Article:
Templot Club forums powered for Martin Wynne by XenForo :

TEMPLOT 3D PLUG TRACK - To get up to speed with this experimental project click here.   To watch an introductory video click here.   See the User Guide at Bexhill West.

  • The Plug Track functions are experimental and still being developed. Some of the earlier pages of this topic are now out-of-date.

    For an updated overview of this project see this topic.   For some practical modelling aspects of using Plug Track see Building 3D Track.

    The assumption is that you have your own machines on which to experiment, or helpful friends with machines. Please do not send Templot files to commercial laser cutting or 3D printing firms while this project is still experimental, because the results are unpredictable and possibly wasteful.

    Some pages of this and other topics include contributions from members who are creating and posting their own CAD designs for 3D printing and laser-cutting. Do not confuse them with Templot's own exported CAD files. All files derived from Templot are © Martin Wynne.
  • The Plug Track functions are experimental and still being developed.

    For an updated overview of this project see this topic.   For some practical modelling aspects of using Plug Track see Building 3D Track.

    The assumption is that you have your own machines on which to experiment, or helpful friends with machines. Please do not send Templot files to commercial laser cutting or 3D printing firms while this project is still experimental, because the results are unpredictable and possibly wasteful.

    Some pages of this and other topics include contributions from members who are creating and posting their own CAD designs for 3D printing and laser-cutting. Do not confuse them with Templot's own exported CAD files. All files derived from Templot are © Martin Wynne.

OpenTemplot2024

Quick reply >
That's a shame; we somehow need to clone you.
@nickom

Hi Nick,

What do you need to know? Users of Templot don't need to know the internal structure of a BOX file.

But if you do want to know it is all in the code files.

See the save_box() function in keep_select.pas which I uploaded earlier, and the declarations in bgkeeps_unit.pas which I shall upload shortly. Now uploaded.

Code:
function save_box(this_one, which_ones, rolling_backup:integer; save_str:string):boolean;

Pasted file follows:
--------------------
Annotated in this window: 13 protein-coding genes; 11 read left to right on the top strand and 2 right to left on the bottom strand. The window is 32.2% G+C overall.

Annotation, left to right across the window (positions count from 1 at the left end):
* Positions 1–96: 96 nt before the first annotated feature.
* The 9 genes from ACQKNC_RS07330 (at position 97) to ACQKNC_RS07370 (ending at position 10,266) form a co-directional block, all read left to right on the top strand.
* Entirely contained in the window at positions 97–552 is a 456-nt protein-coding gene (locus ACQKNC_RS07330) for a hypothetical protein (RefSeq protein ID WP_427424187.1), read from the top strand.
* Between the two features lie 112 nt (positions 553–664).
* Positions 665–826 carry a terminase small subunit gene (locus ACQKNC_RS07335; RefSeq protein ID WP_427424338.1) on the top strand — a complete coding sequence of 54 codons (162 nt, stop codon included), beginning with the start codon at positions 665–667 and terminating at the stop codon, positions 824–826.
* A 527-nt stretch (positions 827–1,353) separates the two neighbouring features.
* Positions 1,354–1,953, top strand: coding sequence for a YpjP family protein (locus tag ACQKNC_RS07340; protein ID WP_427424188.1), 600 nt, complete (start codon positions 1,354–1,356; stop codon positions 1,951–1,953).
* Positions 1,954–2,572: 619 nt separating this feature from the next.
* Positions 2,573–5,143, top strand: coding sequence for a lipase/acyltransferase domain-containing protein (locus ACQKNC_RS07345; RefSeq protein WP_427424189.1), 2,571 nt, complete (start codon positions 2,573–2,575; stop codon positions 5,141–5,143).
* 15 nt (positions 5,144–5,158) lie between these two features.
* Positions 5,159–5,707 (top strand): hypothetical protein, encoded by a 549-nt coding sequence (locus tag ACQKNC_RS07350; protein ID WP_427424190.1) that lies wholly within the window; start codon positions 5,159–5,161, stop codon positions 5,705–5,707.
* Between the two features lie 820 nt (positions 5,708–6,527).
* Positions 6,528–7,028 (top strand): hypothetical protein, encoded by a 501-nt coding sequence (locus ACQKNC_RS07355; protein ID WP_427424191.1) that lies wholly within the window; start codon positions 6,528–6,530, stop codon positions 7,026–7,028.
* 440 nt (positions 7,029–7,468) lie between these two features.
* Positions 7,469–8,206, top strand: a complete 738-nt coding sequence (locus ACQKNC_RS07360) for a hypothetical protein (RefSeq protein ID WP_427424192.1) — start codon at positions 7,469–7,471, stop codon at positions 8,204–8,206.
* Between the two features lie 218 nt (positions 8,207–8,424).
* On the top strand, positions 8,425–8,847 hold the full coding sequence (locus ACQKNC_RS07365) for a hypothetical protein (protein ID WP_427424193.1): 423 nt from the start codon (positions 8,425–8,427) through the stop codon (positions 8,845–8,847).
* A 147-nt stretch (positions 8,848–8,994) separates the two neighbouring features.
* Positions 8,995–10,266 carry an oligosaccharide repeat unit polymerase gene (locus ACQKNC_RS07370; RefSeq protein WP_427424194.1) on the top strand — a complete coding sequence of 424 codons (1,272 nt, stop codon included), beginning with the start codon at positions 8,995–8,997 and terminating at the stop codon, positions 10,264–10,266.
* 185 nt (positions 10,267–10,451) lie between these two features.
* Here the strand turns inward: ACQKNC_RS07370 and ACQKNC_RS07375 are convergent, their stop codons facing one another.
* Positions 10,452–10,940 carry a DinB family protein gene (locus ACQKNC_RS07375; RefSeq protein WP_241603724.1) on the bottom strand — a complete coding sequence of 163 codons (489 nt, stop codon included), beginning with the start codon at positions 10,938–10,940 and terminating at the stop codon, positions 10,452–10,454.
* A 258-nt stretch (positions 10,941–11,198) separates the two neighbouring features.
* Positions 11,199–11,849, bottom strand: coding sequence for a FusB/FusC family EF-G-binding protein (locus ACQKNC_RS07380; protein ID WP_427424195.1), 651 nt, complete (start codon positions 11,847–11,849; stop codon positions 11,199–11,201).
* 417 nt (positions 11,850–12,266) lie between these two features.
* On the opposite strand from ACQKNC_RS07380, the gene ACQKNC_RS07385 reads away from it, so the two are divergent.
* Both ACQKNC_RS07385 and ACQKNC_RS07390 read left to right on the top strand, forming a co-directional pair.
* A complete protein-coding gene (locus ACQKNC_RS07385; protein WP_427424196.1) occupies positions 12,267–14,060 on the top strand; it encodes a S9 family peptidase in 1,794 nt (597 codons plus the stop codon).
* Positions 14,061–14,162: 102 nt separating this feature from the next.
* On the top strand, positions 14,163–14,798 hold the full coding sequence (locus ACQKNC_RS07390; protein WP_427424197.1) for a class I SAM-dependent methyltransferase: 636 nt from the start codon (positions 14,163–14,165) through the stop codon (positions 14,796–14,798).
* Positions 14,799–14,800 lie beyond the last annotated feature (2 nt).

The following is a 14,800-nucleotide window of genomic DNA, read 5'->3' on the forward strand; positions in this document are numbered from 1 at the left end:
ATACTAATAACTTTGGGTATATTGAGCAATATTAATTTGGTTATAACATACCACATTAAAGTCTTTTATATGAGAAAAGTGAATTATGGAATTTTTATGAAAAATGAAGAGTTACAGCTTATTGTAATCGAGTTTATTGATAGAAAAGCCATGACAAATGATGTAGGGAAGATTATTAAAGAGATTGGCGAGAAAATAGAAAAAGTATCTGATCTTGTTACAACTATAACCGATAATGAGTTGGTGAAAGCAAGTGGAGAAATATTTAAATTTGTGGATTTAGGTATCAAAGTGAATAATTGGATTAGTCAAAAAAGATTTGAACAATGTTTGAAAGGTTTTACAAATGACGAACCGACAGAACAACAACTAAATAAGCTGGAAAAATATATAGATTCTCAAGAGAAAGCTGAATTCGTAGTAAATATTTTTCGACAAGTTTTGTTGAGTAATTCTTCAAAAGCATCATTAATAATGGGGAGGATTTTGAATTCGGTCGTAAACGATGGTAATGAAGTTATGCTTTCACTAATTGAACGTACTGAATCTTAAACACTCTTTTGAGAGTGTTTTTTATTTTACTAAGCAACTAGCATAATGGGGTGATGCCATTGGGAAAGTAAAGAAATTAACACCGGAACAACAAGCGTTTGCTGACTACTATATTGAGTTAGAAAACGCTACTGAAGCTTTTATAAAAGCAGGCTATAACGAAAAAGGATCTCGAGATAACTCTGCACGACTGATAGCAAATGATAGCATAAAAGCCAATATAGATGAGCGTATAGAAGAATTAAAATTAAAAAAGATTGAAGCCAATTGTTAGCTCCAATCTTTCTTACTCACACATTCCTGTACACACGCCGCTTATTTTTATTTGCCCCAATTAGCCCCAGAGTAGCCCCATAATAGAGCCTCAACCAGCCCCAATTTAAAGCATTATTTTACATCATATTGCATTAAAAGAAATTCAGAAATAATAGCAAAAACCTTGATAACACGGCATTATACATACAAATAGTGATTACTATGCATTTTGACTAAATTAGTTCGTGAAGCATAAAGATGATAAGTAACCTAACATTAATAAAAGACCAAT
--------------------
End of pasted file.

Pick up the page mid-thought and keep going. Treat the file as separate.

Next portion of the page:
// new file format including text 17-2-00. (v:0.48 on).
// newer file format including unlimited shoves in StringList 1-5-01 (v:0.71.a on).

    // this_one       = if which_ones=-1, save only this index (echo, etc.)
    // which_ones     = -1 = this_one index only, 0=all templates  1=bgnd templates only  2=unused only  3=selected group only  4=library only   234a: 5=selected group are brick templates
    // rolling_backup = 0=normal save, 1=running backup,  -1=final backup on exit.
    // save_str       = if not '', is the path and file name to use, so don't ask him. (0.76.a 20-5-02).

// The 071 file format is the same as the 048 format with the addition of "Data Blocks" at the end of the file.
// To create the 048 format the shove timber data is duplicated in the template data record (first 30 shoved timbers only).

// The Data Blocks section commences with a byte containing an underscore character '_',
// Then 7 more bytes containing '85A_|.x' , where x is the version build letter  (ASCII single-byte characters).
// Then a 16-byte starter record containing the version info and 12 bytes of zeroes (spares):

//        Tblock_start=record
//                       version_number:integer; // the Templot version number.
//                       zero1:integer;          // 12 spares (zero)...
//                       zero2:integer;
//                       zero3:integer;
//                     end;

// Each DATA BLOCK comprises:

// 16 byte Tblock_ident comprising...

// 4 bytes = length of data segment x.
// 4 bytes = template index count.
// 4 bytes = code indicating content of block.  10 = shoved timbers,   20 = symbols
// 4 bytes = spare - set to zero.

// then x bytes = data segment.

// DATA BLOCKS are repeated until the END BLOCK, which comprises

// 16 byte Tblock_ident comprising all zeroes (segment length=0).

I will explain it all when I release a few more files. I explained it once before, but there have been quite a few changes since.

cheers,

Martin.
 
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Hi Martin W, (just realised there are 2 Martins )
The chatGPT output was a very quick test to determine what it knew about Templot, the output was based on its model created sometime in 2023. "It noted that there is very little information about Templot available, so guessed based on how other similar tools work).

Anyway it could be a viable option if it was trained with actual questions and answers. I asked about the Box file format as a test, I suppose you never get any questions about this? I should have asked a higher level question about how to create a turn out , or even just a simple question how to get started.